By B. Smith
Today’s run out of Sanderson was somewhat delayed waiting for the tank car to finish being unloaded. Then the crew found a longer than normal train awaiting them at the interchange. At least it was there when they arrived. And the cement cars were all together as were the cars of rip-rap. The return trip to Sanderson took somewhat longer due to the greater tonnage, but the train made it with hours of service still remaining. Behind the engine were five cars of riprap, four cement cars, a box car for the team track (bagged feed), two empty extended height open hoppers for scoria loading, and the caboose.
The crew cut off the train behind the riprap cars, pulled ahead, and then backed into the team track to pick up the three empties there.
The load of scoria was added to the rear of this pull.
Fortunately today there were no cars for Safeway or Western Wool that had to be run around so the scoria load and three empties were then spotted on the east end of the main.
Much to the relief of the project manager, the five loads of riprap were then spotted on the team track for unloading. Not taking time to relocate the unloading crane, the riprap car adjacent to the crane would be unloaded first.
The two empty scoria cars were spotted next.
Then the boxcar of feed.
Finally, the cement cars were spotted. The first riprap car was already being unloaded.
The caboose was picked up off the main.
And the engine and caboose moved to the water plug, the crew tying up with just minutes left on their hours of service.
As the sun begins to set, the much-relieved project manager wasted no time getting the auger under a car of cement and the unloading started there. Wonder how many cars will be unloaded before tomorrow’s run?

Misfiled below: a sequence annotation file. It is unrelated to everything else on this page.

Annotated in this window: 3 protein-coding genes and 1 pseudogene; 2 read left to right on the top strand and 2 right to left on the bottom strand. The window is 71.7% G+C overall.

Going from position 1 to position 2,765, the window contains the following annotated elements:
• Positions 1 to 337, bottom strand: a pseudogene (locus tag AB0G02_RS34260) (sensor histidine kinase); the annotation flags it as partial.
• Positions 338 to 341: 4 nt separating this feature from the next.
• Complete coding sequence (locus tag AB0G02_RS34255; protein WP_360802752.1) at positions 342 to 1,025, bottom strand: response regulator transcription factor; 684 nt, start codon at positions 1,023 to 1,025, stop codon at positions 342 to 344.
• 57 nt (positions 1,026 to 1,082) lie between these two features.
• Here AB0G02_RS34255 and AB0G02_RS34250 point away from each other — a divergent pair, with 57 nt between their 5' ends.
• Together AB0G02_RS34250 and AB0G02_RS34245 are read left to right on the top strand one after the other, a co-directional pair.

By B. Smith
As soon as the cars are spotted work begins on unloading the motor grader.
The project boys have a lot of unloading to do tonight to keep on schedule.
The next morning when the train crew arrives. They find a rather upset project foreman. The two cement cars have been unloaded so he needs more cement. The two riprap cars that were not next to the feed bins are empty and his unloading crew is sitting idle waiting for the other two riprap cars to be re-positioned so they too can be unloaded. The lumber has been off loaded from the flat car. The motor grader up by the molasses tanks has been ramped off, but the big dual-motor scrapper has not, although it appears someone is working on getting it off. The tank car of gasoline is still not empty but a connected unloading hose and the whine of a small pump can be heard working on getting all 8,000 gallons out of the tank car and into the storage tank. As the engineer and fireman inspect and prepare the locomotive, the conductor informs the project foreman that as soon as the tank car is unloaded the riprap cars will be moved, but not until the unloading hose has been disconnected and the fuel dealer manager says it’s OK to move it.
Finally, the tank car is empty and the locomotive and caboose back down the spur and couple up all the cars except the flat with the motor scraper.
The empties are shoved down against the scoria load and the two loaded riprap cars are spotted so unloading can begin on them, which happens almost immediately.
The caboose just clears the crossing and the engine takes on fuel oil. With all the extra project traffic, the crew wants the fuel level to be as full as possible before leaving town, especially after having to remain at the junction a couple of nights ago. No way to refuel there!
The contractors remain busy unloading.
All that remains to be done is to pull the empty box from Western Wool, move it and the locomotive to the head end of the train, do an air test, and head to the junction.
The train finally pulls out.
The question now is, will the cars for Sanderson be at the junction? How many will there be if and when they show up? Tune in to the next post to find out!
Meanwhile, back in Sanderson, the motor scraper has been unloaded as have the two riprap cars. I’ll bet the project foreman is burning up the phone lines demanding to know when his cement and riprap will arrive.